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Tuesday, May 23, 2017
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New Orleans Saints quarterback Drew Brees. (Associated Press)

New Orleans Saints quarterback Drew Brees. (Associated Press)

Gazzolo: Brees partially right in bashing replacement officials

Last Modified: Thursday, September 27, 2012 12:07 PM

By Jim Gazzolo / American Press

Drew Brees called it “horrendous” and “embarrassing.”

No, he wasn’t talking about the Saints’ play through the first three games of the season, though he clearly could have been.

Instead, the Saints’ quarterback was discussing the work of the replacement officials, who have botched games in just about every way possible, even changing an outcome.

With the fourth week about to begin in the NFL tonight, it is becoming more and more clear, the inmates are running the asylum.

Brees, of course, is partially correct. The officiating has been horrendous, but it’s not the league that has been embarrassing. That label has to go equally in part to the players, who have decided that when the cats are away the mice will play, cheat and even take more than a few cheap shots.

In a league where winning is everything, the final score is all that matters. To reach that end the players have decided to do whatever they can, pushing the envelope until they have turned the games into an ugly mosh pit of grabbing, holding and whining.

Brees is not alone in his feelings. Most players don’t like what is happening. Yet I haven’t heard a one take responsibility for their own personal actions.

Instead, what we have gotten was best put by ESPN announcer Mike Tirico who said the players are treating the new officials like substitute teachers. They have been given no respect and no leeway.

While it is always easy to blame the sub, you have to blame the students as well.

In this case we have to look at the players; it is they who are trying to cheat the system. Players have a chance to police themselves. They don’t need to test the officials on every snap.

If some big-name star gets hurt by a chop block that isn’t called, or somebody else takes a cheap run at a quarterback cutting off part of his ear, then it is on that player dishing out the hit and that player alone. He has the power to make the right decision. He knows the rules.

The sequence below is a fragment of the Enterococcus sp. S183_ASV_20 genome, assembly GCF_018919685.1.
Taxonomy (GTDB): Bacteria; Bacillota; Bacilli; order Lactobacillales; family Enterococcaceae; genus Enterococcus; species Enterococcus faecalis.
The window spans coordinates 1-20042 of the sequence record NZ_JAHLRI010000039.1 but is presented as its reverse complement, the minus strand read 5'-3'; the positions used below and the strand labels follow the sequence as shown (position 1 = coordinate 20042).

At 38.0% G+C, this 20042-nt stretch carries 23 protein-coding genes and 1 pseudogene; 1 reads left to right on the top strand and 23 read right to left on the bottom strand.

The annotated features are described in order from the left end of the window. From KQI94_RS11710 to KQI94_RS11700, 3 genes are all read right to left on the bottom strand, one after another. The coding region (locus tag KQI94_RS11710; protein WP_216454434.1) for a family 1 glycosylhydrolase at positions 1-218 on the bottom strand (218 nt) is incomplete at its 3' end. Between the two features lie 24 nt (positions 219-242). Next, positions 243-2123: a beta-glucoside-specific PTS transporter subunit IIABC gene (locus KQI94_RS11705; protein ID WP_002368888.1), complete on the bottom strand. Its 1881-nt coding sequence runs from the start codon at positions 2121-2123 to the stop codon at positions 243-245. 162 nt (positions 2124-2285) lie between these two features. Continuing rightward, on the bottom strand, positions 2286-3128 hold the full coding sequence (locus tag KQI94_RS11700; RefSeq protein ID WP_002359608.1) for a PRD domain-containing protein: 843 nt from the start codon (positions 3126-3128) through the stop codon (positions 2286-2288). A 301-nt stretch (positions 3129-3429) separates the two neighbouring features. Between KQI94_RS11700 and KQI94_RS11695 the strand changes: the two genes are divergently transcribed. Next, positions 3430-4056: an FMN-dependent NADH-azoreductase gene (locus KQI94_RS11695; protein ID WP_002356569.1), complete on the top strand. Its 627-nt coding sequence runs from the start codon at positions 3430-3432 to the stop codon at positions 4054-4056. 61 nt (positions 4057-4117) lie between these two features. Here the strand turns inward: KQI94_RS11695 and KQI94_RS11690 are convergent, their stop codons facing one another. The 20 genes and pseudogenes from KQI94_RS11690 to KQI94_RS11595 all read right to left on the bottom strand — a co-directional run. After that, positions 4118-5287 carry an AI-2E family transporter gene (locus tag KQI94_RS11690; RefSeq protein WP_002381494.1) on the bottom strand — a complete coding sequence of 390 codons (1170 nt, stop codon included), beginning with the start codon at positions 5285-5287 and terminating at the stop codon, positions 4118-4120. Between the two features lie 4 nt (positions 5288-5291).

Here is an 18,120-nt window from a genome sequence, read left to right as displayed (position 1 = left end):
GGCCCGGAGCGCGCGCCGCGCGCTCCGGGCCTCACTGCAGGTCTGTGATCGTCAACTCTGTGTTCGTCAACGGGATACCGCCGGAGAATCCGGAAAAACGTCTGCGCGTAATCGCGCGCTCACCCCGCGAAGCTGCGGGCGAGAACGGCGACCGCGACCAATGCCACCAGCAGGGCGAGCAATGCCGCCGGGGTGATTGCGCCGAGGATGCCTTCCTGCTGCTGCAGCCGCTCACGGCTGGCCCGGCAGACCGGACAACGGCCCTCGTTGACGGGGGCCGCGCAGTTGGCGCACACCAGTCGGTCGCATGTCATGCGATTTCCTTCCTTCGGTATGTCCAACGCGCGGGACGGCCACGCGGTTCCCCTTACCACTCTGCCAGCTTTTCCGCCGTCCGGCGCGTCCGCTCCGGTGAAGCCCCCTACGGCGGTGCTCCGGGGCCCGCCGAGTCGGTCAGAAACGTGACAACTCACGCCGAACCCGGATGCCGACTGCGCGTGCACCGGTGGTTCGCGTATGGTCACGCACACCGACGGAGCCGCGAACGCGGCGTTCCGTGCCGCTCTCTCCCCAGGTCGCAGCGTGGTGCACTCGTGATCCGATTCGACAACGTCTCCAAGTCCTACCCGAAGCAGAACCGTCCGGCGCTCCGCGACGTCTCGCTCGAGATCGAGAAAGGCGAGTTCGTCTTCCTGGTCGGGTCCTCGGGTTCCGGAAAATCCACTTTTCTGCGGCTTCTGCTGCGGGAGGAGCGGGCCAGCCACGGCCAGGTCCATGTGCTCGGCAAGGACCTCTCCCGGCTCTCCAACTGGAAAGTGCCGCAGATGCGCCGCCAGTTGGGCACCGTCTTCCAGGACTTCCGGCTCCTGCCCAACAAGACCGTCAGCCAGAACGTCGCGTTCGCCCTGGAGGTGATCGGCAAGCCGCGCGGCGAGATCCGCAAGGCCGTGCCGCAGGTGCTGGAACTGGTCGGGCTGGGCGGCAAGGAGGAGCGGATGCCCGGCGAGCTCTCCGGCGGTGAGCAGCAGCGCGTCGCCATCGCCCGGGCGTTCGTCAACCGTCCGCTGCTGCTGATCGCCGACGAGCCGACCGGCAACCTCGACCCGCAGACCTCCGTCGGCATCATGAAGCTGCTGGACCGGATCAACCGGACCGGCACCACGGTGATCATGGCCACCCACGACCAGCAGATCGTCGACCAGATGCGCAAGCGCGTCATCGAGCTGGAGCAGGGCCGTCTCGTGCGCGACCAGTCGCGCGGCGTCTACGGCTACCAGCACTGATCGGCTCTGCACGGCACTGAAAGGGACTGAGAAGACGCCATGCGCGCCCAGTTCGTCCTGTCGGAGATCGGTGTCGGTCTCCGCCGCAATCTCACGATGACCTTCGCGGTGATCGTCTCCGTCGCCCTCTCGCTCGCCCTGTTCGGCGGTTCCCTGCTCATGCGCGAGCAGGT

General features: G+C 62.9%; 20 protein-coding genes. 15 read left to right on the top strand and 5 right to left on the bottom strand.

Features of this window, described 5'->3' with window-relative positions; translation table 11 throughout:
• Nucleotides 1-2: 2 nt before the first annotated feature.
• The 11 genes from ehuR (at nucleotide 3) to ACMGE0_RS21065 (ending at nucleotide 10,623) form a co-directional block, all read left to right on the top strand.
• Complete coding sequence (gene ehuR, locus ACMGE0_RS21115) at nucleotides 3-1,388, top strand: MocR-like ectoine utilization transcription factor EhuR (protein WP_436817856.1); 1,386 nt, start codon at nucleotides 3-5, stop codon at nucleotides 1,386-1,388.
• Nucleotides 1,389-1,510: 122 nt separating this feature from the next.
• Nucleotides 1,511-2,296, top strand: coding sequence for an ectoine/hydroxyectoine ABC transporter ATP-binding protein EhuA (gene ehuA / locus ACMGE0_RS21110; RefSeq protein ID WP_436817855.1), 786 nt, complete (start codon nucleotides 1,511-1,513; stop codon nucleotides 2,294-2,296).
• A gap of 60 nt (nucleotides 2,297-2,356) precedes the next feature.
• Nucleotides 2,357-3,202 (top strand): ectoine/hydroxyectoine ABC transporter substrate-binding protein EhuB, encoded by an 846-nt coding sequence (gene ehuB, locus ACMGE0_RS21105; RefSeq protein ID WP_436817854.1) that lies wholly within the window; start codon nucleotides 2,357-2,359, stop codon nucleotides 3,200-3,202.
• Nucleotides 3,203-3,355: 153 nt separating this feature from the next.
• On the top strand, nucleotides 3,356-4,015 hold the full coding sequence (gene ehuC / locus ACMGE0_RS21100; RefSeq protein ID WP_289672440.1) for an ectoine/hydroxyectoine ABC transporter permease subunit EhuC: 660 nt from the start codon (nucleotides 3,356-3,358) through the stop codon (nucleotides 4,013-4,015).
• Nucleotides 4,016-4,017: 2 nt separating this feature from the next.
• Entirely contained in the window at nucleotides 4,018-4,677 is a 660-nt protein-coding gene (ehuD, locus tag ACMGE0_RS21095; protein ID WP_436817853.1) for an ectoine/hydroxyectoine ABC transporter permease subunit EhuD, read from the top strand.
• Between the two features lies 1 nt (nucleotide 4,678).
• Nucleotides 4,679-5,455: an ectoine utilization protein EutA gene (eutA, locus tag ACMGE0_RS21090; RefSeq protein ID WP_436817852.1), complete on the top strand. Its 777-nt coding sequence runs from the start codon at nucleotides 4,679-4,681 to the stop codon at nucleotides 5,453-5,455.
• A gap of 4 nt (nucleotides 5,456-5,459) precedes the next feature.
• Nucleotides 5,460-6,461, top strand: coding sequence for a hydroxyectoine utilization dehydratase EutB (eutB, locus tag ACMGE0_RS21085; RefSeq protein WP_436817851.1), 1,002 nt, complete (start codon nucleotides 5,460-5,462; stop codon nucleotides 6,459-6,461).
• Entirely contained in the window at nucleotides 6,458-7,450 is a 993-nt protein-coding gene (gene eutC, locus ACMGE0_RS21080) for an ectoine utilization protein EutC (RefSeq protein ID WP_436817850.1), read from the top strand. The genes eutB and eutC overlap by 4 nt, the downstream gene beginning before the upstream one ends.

Monday night was not the first time a game has been decided by a bad call. It’s happened in the playoffs in the past, with the real officials.

They have blown calls when championships were on the line. But now it is OK to blame the guys in stripes. Clearly, they have hurt the game, but it is time the players step up and take some responsibility as well.

That’s not politically correct in today’s world, where everybody seems to need an excuse when something goes wrong.

As for other blown calls at big moments of games, the record book is loaded with them.

Check when Pittsburgh beat Oakland on the immaculate reception, or when the Steelers beat the Oilers in the AFC title game of 1980. Then there was Drew Pearson pushing off the Minnesota Vikings defensive back in a playoff game in the 1970s. Green Bay once beat the Chicago Bears in 1989 when their QB threw a TD pass after clearly going over the line of scrimmage. We have had the Tuck rule, the Holy Roller. Yes, the replacement guys are not good, but we have always had missed calls. The game is too fast for the 50-year-old bank exec who only officiates on Sundays.

Get younger, make them full time to train all year and finally get it right.

Then we can maybe end most of the embarrassment for good.


Jim Gazzolo is managing sports editor. Email him at

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